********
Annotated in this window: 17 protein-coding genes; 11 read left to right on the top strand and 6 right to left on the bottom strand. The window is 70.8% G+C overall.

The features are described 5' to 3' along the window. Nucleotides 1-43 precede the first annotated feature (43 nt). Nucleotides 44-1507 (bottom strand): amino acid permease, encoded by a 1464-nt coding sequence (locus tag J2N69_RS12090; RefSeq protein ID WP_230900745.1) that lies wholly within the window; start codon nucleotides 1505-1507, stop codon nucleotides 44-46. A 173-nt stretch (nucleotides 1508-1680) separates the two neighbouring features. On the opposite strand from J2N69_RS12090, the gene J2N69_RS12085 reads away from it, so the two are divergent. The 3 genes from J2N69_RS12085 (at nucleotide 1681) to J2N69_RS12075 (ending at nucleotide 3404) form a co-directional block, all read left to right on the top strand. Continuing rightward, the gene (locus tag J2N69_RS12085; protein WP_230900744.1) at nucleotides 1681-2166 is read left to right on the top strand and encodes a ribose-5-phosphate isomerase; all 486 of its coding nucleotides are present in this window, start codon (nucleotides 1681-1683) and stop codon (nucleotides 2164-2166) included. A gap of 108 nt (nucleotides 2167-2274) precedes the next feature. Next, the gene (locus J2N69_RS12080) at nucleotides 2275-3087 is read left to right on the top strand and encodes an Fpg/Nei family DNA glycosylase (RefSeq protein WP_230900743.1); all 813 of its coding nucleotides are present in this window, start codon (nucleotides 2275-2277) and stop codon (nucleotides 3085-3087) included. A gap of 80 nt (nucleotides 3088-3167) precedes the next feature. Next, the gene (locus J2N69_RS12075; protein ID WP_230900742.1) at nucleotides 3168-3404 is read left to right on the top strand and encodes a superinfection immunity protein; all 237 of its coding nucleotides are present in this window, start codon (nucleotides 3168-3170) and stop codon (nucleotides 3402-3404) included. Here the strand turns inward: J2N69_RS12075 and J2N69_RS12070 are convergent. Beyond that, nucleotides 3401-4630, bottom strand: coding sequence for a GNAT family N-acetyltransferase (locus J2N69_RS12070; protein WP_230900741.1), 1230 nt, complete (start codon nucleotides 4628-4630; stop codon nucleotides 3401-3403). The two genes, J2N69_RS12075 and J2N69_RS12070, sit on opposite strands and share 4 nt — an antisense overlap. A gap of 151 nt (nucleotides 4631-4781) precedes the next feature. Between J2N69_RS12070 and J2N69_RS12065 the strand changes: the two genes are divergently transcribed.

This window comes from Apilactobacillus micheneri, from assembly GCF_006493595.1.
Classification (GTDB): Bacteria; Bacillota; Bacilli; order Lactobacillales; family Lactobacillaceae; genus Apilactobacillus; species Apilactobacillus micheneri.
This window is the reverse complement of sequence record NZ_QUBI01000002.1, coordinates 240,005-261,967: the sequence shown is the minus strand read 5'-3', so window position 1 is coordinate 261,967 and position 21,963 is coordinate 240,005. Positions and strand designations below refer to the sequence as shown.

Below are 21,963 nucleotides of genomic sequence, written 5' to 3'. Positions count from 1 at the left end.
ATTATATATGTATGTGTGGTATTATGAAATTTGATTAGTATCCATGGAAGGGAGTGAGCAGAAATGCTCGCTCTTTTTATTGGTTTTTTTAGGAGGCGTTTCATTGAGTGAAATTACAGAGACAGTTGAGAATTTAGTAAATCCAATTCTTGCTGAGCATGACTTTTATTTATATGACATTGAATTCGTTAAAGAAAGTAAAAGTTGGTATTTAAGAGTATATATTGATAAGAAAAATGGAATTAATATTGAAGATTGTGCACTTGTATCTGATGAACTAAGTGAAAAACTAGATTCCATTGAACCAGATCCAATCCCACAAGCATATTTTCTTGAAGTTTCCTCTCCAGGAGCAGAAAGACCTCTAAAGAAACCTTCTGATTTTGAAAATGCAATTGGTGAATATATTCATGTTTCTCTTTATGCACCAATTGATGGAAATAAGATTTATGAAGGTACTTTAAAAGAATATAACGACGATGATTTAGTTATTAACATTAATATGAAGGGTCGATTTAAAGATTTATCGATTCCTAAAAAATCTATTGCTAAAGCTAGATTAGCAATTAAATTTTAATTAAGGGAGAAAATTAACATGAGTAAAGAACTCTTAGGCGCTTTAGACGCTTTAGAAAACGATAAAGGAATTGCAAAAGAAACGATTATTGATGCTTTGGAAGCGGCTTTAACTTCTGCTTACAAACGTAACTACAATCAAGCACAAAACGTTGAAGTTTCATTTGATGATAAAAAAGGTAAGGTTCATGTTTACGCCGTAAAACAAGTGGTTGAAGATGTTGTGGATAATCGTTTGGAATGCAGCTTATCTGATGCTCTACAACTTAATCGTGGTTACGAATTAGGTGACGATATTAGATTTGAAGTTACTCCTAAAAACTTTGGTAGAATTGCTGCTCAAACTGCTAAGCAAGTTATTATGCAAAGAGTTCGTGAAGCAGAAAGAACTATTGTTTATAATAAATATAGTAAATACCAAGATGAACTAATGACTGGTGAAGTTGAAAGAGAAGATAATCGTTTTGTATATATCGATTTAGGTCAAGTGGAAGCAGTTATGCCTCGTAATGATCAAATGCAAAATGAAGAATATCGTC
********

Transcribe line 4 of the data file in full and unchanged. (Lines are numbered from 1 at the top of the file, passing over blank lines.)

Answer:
Classification (GTDB): Bacteria; Bacillota; Bacilli; order Lactobacillales; family Lactobacillaceae; genus Apilactobacillus; species Apilactobacillus micheneri.